An exclusive interview with method Co-Founder Eric Ryan. Mr. Ryan will lead a discussion on turning customers into brand advocates at the upcoming Liquid Brand Summit, held March 1 in Palo Alto.
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Eric Ryan is one-half of the “proud brain parents” of method, the leading innovator in eco-friendly household and personal care products. He started method in 2001 with his high school buddy Adam Lowry and has since built the company into a $150 million retail brand that was ranked the 7th fastest growing company in America by Inc magazine. He’s been named an eco-leader by Vanity Fair, a Food & Wine Tastemaker, an eco-revolutionary by Time Magazine, and PETA’s Person of the Year.
With method, Eric has successfully grown one of the world’s most loyal brand communities, the core of which is rooted in the company’s distinct values and brand culture.
Q: What were some of the initial challenges you faced in building a community of brand advocates for method? Can you describe the one or two things that were most successful in growing that community?
A: One of the biggest challenges for creating advocacy within method is the fact that we compete in very low-interest categories. While there are self proclaimed “clean freaks” in the world (think the character Monica in the TV show “Friends”), it is difficult to build a community around the act of cleaning, which most people consider a chore to be avoided at all cost.
We took the approach of building advocacy around a diverse set of shared values which includes the emotional connection to our homes, caring for loved ones in our homes (i.e. pets and children) and the environment our homes sit on. The end result is that our advocates share our passion for design, sustainability and eliminating toxins from the home - and it’s these shared values that allow us to create advocacy in a low-interest category.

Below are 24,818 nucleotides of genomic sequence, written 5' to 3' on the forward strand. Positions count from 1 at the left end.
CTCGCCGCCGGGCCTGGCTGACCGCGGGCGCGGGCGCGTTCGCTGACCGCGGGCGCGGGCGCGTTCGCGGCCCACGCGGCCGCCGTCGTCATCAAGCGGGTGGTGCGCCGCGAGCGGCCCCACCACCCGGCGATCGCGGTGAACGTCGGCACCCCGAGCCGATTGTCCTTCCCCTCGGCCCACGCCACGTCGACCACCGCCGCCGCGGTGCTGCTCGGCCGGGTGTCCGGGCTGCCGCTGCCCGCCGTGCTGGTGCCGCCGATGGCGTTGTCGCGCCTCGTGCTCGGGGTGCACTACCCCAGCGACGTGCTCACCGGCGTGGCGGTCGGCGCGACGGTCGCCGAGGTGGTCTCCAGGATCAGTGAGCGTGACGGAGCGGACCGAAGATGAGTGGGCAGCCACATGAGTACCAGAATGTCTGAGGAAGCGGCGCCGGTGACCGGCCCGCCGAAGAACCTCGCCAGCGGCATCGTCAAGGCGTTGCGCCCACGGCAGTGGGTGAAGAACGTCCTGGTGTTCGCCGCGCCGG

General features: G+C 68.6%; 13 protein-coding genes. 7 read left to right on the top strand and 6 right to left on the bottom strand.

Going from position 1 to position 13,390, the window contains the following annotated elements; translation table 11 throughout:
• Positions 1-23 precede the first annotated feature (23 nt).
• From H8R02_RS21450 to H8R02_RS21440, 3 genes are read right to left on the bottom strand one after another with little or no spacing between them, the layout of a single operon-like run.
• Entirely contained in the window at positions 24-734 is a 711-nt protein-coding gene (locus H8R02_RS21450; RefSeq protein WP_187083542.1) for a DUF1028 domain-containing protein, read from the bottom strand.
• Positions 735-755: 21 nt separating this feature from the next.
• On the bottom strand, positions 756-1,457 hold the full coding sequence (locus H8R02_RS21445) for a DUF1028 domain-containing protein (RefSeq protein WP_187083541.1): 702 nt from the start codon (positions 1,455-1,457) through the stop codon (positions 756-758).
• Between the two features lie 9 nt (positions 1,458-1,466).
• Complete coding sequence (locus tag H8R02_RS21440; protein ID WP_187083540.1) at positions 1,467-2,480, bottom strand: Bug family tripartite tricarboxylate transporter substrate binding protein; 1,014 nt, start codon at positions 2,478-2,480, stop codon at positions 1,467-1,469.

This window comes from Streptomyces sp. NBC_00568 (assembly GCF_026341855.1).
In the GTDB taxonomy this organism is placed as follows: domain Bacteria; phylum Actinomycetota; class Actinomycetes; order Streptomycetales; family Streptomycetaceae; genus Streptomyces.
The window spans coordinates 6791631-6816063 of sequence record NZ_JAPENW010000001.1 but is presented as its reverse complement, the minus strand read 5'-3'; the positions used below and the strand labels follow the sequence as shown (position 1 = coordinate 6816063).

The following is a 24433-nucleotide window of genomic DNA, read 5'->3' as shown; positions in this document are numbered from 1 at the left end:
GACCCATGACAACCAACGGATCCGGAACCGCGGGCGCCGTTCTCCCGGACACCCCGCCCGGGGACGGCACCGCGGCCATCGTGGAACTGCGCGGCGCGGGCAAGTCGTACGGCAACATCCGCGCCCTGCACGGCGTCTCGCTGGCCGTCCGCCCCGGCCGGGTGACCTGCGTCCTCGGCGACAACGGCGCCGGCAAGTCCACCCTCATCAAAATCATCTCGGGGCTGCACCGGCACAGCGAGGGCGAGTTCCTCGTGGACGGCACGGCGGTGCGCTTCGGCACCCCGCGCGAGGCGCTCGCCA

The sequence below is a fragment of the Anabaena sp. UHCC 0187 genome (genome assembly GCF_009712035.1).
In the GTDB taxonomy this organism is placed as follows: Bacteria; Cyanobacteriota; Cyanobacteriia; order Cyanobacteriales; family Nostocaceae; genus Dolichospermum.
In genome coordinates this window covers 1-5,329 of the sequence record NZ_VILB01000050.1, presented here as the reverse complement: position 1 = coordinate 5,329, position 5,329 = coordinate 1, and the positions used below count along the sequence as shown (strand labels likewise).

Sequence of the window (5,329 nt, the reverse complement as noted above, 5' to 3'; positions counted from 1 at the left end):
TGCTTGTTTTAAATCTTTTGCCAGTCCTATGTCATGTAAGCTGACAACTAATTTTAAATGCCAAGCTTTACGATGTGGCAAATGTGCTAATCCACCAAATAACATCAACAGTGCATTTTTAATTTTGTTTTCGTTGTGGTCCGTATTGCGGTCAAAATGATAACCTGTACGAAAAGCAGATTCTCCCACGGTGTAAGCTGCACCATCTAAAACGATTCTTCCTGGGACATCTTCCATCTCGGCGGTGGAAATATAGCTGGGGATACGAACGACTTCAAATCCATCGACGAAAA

The core of growing this community starts with our culture. The team at method is truly passionate about our values and this comes through in everything we do as an authentic brand. We purposely blur the lines between who we are and who we serve under the belief that we are all “People Against Dirty.” This allows us to build the brand from the inside-out with a high level of transparency providing a lot of ways to connect with our advocates.
Q: How has your brand advocacy program grown over the years?
A: The way we see it, brand advocacy is just a nice side benefit of creating remarkable product experiences and building a brand with shared values that people want to be part of. Our job is to do things that actually get people to love our brand and want to become an advocate so we try not to obsess too much on building a specific number of advocates. It’s really about quality not quantity.
With the explosion of social media tools, there are so many ways for advocates to share their love of a brand, so building a database is less of a priority versus creating stuff worth talking about. Over the years, we have shifted towards launching marketing flares that fuel advocacy by ensuring all of our marketing invites participation. Examples include: our Detox Pop Shops, where advocates could trade in toxic cleaning products for non-toxic method products, our Shiny Suds Viral video to build support for Al Franken’s Household Label Act that would bring ingredient transparency to the industry, and our Laundry Smarts Campaign that asked people to ditch the laundry jug to end detergent over-dosing.
Q: Can you give examples of how your investment in brand advocates has paid off? How do you track and measure the success of your program?
A: This is a tough question for us to answer because advocacy is embedded in our DNA, so we don’t stop to measure it or separate from other marketing programs. As a mission-driven brand, advocacy is part of everything we do from product development to PR. Our company is founded on seven competitive advantages, and for us obsession #1 is “inspiring advocates.” As People Against Dirty, it’s what we do!
Q: Who is typically responsible for the brand advocacy program, and where is it housed?
A: First and foremost, everyone in the company is responsible for creating advocacy for our brand. We start each Monday with an all-company huddle, which opens by reading an advocate letter to remind ourselves of who we all work for . . . our advocates.
Everyone at method is encouraged to do everything they can to build advocacy from openly using social media tools to hugging strangers on the bus. However, at a practical level, it is led within the Brand Experience department and run by the fabulous Anna who ensures we are spreading the advocate love both internally and externally. Thanks to Anna, everything we do from the Friday beer cart to the latest product launch finds its way to our advocates while leveraging insights from this community to make our brand and products stronger.
Want to here more from Eric? Send us your questions and thoughts. We’ll include them in discussions at the Liquid Brand Summit. We look forward to hearing from you.